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Posts tagged "Workplace Injuries"

Focus on craft brewery workplace injury risks

Employers in British Columbia must protect the health and safety of their workers. WorkSafeBC expects employers in all industries to mitigate known safety hazards to prevent on-the-job accidents. The craft brewery industry is growing rapidly, and safety authorities say the workplace injury risks have increased at a similar pace.

Bill to protect nurses from violence-related workplace injury

All employers in British Columbia have various obligations and duties toward employees. The Workers' Compensation Act requires employers to protect the health and safety of employees. An employer who fails to comply with the required standards could be held accountable if an employee should suffer a preventable workplace injury. However, some believe that health care workers in particular need more protection against workplace violence.

Carcinogens are as threatening as any other workplace injury

Workers in all industries in British Columbia are exposed to hazards in the workplace. While any workplace injury that involves fractured bones or open wounds is easy to recognize as being work-related, some occupational illnesses might be questioned. However, an endless list of carcinogens and radiation sources exist in various industries, and employers must protect employees against them.

Needles and sharp objects pose serious workplace injury hazards

The hazards posed by puncture wounds caused by needlesticks and other sharp objects are prevalent in the health care industry. However, the threat of this type of workplace injury can also be found in Vancouver facilities where workers deal with solid waste and recovery of recycling material. These injuries often involve inadvertent skin punctures during the disposal or disassembly of hypodermic needles.

Workplace injury: Authorities concerned about asbestos exposure

The continued dangers posed by asbestos may alarm British Columbia residents, homeowners and workers. Since 2000, the numbers of work-related fatalities from diseases caused by asbestos have exceeded the numbers of any other type of workplace injury in the province. In a December 2018 report entitled Keeping Workers, the Public and the Environment Safe from Asbestos, the BC government reported that asbestos-related occupational diseases continue to pose a serious threat to the health of workers, and compiled a number of recommendations to reduce the impact of asbestos.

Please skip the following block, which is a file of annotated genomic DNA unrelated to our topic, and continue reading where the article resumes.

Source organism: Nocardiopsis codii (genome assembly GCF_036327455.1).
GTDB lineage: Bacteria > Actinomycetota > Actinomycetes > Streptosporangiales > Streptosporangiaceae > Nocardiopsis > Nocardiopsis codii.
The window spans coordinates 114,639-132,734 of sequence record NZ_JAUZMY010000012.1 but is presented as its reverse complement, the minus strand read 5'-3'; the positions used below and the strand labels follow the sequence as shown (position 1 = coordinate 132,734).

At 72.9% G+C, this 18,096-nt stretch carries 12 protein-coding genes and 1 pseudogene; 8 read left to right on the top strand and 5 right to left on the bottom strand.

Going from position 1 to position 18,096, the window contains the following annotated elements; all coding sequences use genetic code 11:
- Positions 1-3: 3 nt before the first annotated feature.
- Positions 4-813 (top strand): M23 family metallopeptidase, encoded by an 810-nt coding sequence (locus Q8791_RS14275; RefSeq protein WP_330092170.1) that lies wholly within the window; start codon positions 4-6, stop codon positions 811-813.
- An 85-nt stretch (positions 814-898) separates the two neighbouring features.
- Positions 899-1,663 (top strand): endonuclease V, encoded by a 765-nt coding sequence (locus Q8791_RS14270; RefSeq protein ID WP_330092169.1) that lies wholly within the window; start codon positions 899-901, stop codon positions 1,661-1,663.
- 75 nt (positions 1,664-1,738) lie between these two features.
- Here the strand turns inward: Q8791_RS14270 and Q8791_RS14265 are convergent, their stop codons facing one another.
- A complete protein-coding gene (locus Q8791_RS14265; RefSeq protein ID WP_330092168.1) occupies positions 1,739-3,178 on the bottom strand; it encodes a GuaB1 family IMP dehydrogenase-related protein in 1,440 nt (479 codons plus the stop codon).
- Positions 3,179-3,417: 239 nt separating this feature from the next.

Lack Of Workers' Comp Can Have Serious Consequences For Employers

Some business owners in British Columbia may not be pleased that just about every employer must register for and pay insurance premiums to protect injured workers. In BC, even property owners who build their own residences or those who hire casual workers as regular gardeners, domestic workers, nannies and cleaners must register with WorkSafe BC. While it might seem like an unnecessary expense, some argue that employers can see the value of these payments if they consider that the absence of workers' compensation insurance could require their businesses to be responsible for payment of medical fees that follow on-the-job injuries and rehabilitation.

Diligent employers avoid liability for workplace injuries

No business owner in British Columbia wishes to be held responsible for harm to employees. While accidents are known to happen when least expected, employers are required to take reasonable steps to prevent workplace injuries. Employers who properly comply with due diligence requirements will not be accused of exposing their workers to known hazards.

British Columbia's Day Of Mourning 2018

On April 28th, 2018, Canadians took a moment to pause and pay tribute to victims and survivors of workplace injuries. The National Day Of Mourning, or Workers’ Mourning Day, recognizes and honours the thousands of individuals and families who have had their lives irrevocably changed as a result of an occupational disease or workplace accident. 

Workplace injury: Cancer leading cause of firefighters' deaths

Firefighters in British Columbia and other provinces and territories face multiple safety hazards. Instances of workplace injury are prevalent because they work in dangerous situations in which they are often exposed to extreme conditions that include high temperatures. Although previous research identified cardiovascular diseases as the primary cause of the death of firefighters, new studies contradict that.

Workplace injury: WorkSafeBC seeks to limit construction injuries

Construction company owners in British Columbia who disregard the safety and health of employees in favour of maximizing profits may not realize that injured workers will adversely affect the bottom line. Instead, proactive steps can avoid instances of workplace injury while non-compliance fines under the occupational health and safety requirements laws can be prevented. To make it easier for employers to comply, WorkSafeBC recently released a three-year plan that will help company owners to limit serious occupational injuries in the construction industry.

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